Greenhouse Insulation

Thursday, 12 March 2020 14:29:10 Europe/London

Greenhouse full of tomatoes

Greenhouses are a gardener’s best friend. They allow us to grow to our heart’s content, rain or shine and even grow a variety of plants which our own climate would not normally tolerate. Despite their plentiful benefits and peaceful, serene setting, many gardeners will know the struggles of managing a greenhouse through winter.

Many gardeners will opt to stop using their greenhouse during the winter months, but this doesn’t have to be the case. With a variety of greenhouse insulation products available, your plants can grow safely throughout the winter season.

Whether you’re an adept agriculturalist or a budding bloomer, here’s how you can stave off the winter frosts to really get the most out of your greenhouse.


The seasons and how they affect your greenhouse

By utilising light, temperature and humidity, greenhouses have been used as a reliable way to grow plants for hundreds of years. However, what do you do once the temperature drops and the deadly frosts begin to descend? Most plants simply can’t cut it in the face of adverse weather conditions, which is why your greenhouse needs to be prepped perfectly to shelter them from those icy, wintery winds.

During the winter months, light and warmth are scarce, with daylight hours being drastically reduced and temperatures often falling below freezing. Your once tropical sanctuary has just turned polar, but don’t worry, there are plenty of steps you keep your plants cosy and thriving, despite the weather outside.


Fighting the frost

Frost covered plant

If you wish to use your greenhouse throughout the winter, you’ll need to prepare. As a general rule, a greenhouse’s internal temperature usually hovers several degrees above the outside temperature. Obviously this can vary depending on factors such as light, shade and ventilation, but roughly, this is what can be expected. The problem arises during winter months, particularly in cold climates, where the temperature drops below freezing. Despite your greenhouse conditions being somewhat warmer than those outside, plants will rarely be able to survive here without some help.


Bubble wrap

Nowadays, there exists a vast number of greenhouse insulation products to help you to combat the cold but most traditionally, many opt to use bubble wrap insulation. This can prove to be extremely effective at retaining heat but also allows light to filter through, ensuring that plants are still easily able to photosynthesise. An additional benefit of this is that, especially in comparison to other methods, bubble wrap greenhouse insulation can be a reliable and cost-effective method of maintaining your greenhouse. Though you may need to dedicate some time to install this, the required effort to do so is relatively low and requires minimal knowledge to implement. 



Another method of choice when it comes to heating your greenhouse throughout the winter months is through the use of specialist greenhouse heaters. These products act as an effective and convenient way of heating your greenhouse during cold spells but some models can also be used throughout the warmer months to circulate air using their built-in fan systems.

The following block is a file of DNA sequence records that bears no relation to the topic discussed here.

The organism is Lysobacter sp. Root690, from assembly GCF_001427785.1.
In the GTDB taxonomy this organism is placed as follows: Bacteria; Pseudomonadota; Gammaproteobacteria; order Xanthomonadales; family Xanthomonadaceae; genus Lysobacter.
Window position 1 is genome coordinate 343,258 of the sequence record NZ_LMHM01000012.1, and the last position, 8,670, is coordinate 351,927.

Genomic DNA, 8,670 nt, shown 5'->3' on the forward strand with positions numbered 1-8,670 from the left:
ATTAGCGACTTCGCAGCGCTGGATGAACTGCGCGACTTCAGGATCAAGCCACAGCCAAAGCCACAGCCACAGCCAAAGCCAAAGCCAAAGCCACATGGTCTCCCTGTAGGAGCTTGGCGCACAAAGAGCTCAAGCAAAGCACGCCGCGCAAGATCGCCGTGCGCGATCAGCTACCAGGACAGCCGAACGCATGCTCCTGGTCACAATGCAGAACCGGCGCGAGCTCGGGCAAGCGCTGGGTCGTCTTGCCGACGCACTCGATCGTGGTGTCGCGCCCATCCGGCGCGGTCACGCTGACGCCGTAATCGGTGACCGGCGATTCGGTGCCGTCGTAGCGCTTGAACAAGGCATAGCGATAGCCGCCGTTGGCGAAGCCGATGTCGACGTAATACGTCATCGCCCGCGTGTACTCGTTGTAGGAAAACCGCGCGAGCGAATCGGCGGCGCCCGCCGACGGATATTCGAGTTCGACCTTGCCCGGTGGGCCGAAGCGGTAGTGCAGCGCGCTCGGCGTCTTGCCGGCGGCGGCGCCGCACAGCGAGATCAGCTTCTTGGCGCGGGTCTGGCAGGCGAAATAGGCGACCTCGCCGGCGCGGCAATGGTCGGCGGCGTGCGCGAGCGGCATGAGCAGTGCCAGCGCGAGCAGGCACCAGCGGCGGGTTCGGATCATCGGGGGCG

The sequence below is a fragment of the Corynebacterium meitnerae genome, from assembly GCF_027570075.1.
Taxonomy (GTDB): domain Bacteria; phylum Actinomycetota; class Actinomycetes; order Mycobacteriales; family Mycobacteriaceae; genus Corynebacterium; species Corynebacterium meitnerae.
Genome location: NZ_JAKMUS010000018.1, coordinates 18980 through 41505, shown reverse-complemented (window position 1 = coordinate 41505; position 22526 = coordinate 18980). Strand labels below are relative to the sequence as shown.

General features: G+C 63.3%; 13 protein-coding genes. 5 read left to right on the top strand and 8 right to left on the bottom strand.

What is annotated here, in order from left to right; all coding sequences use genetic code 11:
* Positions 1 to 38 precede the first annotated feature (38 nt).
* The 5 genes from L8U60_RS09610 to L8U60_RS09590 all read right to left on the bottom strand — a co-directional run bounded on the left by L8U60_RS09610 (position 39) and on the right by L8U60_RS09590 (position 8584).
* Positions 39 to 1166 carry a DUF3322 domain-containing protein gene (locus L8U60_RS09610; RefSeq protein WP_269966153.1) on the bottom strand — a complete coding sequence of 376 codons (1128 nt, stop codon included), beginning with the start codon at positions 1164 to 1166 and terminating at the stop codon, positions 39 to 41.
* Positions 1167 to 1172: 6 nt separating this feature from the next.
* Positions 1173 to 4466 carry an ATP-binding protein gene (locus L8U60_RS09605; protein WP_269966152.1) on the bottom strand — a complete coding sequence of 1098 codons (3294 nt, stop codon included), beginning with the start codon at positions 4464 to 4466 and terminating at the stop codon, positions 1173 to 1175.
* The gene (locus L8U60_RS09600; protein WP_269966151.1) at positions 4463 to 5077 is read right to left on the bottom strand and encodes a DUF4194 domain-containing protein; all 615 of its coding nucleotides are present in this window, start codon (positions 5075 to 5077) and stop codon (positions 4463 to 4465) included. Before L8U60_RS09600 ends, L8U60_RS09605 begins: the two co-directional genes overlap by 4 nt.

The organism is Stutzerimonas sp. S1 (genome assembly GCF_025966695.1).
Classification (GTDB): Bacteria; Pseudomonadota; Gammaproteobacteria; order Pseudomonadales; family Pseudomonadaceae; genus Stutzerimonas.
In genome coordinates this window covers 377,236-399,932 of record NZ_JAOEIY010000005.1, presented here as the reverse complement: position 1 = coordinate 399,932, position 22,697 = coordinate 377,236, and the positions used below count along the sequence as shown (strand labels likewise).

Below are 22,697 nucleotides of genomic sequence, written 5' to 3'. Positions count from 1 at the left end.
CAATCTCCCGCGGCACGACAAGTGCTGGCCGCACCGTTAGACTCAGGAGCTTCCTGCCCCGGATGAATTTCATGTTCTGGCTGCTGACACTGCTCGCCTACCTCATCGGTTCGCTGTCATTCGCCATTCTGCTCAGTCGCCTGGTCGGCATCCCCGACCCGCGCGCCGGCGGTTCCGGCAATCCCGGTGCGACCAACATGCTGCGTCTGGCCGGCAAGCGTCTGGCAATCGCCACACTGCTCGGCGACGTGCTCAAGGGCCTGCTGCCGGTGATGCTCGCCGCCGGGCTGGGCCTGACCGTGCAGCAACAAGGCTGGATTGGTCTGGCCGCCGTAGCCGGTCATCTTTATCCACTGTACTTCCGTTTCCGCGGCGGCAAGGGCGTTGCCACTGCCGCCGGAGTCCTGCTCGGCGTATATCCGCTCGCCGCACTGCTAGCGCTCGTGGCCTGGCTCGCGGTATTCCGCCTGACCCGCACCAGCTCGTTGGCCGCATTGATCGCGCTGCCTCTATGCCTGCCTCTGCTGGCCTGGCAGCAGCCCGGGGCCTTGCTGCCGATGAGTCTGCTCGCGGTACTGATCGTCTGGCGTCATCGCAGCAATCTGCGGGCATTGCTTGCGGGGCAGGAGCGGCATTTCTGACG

The obvious downside to these products is cost, as these can require an initial investment to set up, however, this cost can be easily justifiable to many gardeners, particularly considering the numerous benefits which running a greenhouse year-round can grant, namely the cultivation of fruit, vegetables and other useful plants. Additionally, many models operate in a manner which minimises energy consumption so the products themselves tend not to be costly to run and this can also help to justify any initial costs spent.



For an added level of protection, some gardeners also opt to use horticultural fleece. These can be easily hung over plants for an added layer of protection against the cold. Gardening know-how describes horticultural fleece as “a synthetic material, made from polyester or polypropylene, [which] is more like a fabric than plastic... Garden fleece is lightweight, soft, and warm” making it the perfect insulator from harsh weather conditions.

Large leaf


Each method of greenhouse insulation is useful and successful in its own right but for a truly temperate greenhouse through the winter months, a combination of all 3 would undoubtedly be the most effective.

While each method has proven results when it comes to battling frost, it really all comes down to the plants you choose to grow, timing and your budget. Particularly sensitive plants may require additional support to survive the winter, while hardier plants may do fine with just one of the solutions mentioned. 

Whatever your choice of greenhouse insulation, winter gardening doesn’t have to be a pain. Select the right tools and your harvests will continue to be plentiful, but if you’re still unsure of what to do, why not check out our winter gardening guide to help you keep busy in the garden and choose the plants which are best suited to survive the season of frost.

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Greenhouse Sensation

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